If this is not depressing enough, scientists went on to make a further discovery that is a vicious cycle, that Alzheimer’s disease pathology, those proteins do not build up on the brain homogeneously, they don’t build up in all areas of the brain equally. The parts of the brain that start to get attacked by Alzheimer’s disease early on are unfortunately the same regions of the brain that generate deep sleep, the same stage of sleep that is connected with cleansing and so now we have this vicious circle that if you don’t get enough sleep each night you get more of that Alzheimer’s build up, the more that builds up the less the brain is capable of generating deep sleep, the less deep sleep the more that builds up.

The principle epicentre that generates deep sleep is a part of the frontal lobe in the brain, particularly the middle part of the frontal lobe, the prefrontal cortex and this is the part of the brain that Alzheimer’s attacks early on and it's the same region that is generating the deep sleep.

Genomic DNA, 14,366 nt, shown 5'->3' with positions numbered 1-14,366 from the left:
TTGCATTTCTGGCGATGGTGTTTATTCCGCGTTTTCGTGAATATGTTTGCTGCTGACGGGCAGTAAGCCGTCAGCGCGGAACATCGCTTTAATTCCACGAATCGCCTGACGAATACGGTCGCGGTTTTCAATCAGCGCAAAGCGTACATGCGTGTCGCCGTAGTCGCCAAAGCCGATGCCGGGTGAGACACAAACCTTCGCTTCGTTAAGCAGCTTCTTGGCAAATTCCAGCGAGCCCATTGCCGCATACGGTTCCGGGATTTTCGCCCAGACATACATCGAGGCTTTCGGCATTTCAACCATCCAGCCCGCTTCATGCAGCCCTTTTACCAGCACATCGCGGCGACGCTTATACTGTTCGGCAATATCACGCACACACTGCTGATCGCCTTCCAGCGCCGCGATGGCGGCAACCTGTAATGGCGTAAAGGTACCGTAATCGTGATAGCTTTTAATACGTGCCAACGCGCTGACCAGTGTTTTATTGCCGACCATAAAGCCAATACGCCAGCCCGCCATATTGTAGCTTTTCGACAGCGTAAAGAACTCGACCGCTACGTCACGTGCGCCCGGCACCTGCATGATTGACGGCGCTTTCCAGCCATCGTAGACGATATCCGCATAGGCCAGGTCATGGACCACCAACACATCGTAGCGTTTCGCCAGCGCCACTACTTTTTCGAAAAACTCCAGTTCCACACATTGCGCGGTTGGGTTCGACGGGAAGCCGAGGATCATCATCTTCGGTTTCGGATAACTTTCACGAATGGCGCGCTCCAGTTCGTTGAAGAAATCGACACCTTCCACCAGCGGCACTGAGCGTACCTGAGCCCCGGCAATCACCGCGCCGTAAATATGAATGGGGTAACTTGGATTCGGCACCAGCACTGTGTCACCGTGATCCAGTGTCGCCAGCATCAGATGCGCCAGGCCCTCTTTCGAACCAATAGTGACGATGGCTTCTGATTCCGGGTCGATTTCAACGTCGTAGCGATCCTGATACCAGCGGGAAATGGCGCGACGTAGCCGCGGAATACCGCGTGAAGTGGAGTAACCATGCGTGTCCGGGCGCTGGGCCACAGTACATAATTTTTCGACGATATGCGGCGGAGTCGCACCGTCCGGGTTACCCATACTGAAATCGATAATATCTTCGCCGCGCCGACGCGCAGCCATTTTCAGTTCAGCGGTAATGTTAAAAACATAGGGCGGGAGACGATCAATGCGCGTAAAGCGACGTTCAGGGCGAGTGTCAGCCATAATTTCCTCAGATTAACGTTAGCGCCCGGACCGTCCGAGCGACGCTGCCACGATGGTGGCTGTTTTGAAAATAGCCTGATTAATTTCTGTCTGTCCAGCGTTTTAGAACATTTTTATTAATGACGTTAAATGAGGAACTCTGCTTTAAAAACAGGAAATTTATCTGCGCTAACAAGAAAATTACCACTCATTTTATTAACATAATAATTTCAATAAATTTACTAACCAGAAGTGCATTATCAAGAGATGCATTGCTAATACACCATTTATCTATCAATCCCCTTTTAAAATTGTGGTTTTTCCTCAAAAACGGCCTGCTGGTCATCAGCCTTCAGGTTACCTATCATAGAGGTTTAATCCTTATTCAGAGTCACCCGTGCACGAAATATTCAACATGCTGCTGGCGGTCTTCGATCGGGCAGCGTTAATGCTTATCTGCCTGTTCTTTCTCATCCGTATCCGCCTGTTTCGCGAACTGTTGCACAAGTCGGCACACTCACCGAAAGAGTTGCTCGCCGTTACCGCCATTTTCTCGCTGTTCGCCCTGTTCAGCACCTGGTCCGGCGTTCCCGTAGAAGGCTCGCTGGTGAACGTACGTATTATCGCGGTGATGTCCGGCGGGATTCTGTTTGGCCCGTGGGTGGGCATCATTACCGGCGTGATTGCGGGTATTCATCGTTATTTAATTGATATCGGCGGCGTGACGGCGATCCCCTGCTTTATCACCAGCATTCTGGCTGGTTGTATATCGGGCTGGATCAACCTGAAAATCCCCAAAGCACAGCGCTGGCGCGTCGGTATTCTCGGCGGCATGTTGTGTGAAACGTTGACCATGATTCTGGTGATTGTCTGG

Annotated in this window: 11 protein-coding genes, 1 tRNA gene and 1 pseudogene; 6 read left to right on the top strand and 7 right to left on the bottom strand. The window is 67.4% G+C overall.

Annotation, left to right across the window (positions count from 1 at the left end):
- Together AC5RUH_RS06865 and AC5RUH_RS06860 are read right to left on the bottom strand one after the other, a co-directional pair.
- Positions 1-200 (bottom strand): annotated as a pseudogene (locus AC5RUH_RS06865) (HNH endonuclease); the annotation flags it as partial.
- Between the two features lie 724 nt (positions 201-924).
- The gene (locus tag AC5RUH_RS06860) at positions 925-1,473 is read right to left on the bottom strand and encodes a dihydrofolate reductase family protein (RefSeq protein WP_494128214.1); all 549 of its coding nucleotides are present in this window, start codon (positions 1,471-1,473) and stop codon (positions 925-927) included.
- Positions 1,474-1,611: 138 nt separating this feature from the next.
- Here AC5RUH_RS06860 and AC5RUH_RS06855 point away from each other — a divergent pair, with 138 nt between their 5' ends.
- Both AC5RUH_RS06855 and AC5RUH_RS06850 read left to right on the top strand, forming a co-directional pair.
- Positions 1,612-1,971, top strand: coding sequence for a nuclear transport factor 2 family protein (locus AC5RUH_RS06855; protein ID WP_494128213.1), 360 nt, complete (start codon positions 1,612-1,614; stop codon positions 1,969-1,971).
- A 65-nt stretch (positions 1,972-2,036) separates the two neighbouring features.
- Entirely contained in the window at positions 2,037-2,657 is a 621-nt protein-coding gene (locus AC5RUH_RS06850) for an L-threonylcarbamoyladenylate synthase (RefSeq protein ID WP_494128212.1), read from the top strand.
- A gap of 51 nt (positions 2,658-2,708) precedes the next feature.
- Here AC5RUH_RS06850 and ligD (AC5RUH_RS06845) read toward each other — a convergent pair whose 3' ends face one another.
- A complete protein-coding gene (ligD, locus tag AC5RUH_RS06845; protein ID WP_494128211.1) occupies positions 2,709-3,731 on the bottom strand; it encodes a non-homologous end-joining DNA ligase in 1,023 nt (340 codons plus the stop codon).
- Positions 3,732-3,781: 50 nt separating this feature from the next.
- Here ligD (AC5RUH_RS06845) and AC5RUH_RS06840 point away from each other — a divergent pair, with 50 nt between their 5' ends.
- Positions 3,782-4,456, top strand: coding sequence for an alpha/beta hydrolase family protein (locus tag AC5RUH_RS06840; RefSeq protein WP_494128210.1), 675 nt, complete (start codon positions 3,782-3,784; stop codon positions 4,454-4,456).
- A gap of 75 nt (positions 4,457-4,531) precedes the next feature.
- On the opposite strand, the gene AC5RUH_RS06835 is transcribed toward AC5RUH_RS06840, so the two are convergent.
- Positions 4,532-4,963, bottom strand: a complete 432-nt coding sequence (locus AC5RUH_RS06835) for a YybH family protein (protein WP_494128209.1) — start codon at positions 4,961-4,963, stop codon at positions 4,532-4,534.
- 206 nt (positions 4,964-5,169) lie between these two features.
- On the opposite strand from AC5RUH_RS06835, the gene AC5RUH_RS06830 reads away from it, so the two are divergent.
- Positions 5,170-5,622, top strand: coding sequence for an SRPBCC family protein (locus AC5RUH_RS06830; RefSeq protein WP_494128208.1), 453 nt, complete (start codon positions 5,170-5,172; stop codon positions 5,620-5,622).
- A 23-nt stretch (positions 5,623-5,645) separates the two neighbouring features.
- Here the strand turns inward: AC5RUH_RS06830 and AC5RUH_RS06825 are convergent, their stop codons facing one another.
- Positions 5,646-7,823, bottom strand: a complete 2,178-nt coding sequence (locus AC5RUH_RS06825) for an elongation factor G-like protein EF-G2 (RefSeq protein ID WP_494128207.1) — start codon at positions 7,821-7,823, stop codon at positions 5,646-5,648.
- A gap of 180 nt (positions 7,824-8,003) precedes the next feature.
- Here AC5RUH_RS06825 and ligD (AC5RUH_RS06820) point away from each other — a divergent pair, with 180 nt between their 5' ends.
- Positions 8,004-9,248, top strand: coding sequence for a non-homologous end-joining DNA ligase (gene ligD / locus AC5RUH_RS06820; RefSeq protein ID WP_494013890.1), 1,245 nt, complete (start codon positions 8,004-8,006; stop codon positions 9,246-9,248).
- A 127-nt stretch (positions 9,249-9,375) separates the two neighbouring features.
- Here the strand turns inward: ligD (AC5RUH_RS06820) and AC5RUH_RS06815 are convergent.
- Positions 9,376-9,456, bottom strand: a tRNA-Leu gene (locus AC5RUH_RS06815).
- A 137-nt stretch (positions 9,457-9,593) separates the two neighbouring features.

Recently in a podcast with Dr Huberman and Dr Gina Poe they talked about the importance on not just the duration and depth of our sleep but actually getting to sleep at relatively the same time each night ensures that we get adequate growth hormone release in the first hours of sleep, these first hours of sleep are also known as deep sleep which as we have seen above is hugely important to remove the waste from our brains.

Even if you get adequate time of sleep but you go to sleep two hours later than your typical bedtime on any given night you actually miss the window for growth hormone release as well the all important deep sleep.

Getting growth hormone in our sleep is absolutely critical to our immediate and long term health. As DR Poe explains there are critical brain circuits and hormones circuits that regulate not just the duration and depth, and quality and timing of sleep but when we place our bout of sleep, that is when we go to sleep each night, plus or minus about half hour strongly dictates whether or not we will experience all the health promoting benefits of sleep.

I find this astonishing as for so many years of my life I did not have regularity to my bed times, and I can almost guarantee that most of you reading this also don't have regular bedtime 7 days per week.

More and more it is becoming clear to me that Sleep is the NUMBER 1 pillar of health and we MUST take it very seriously.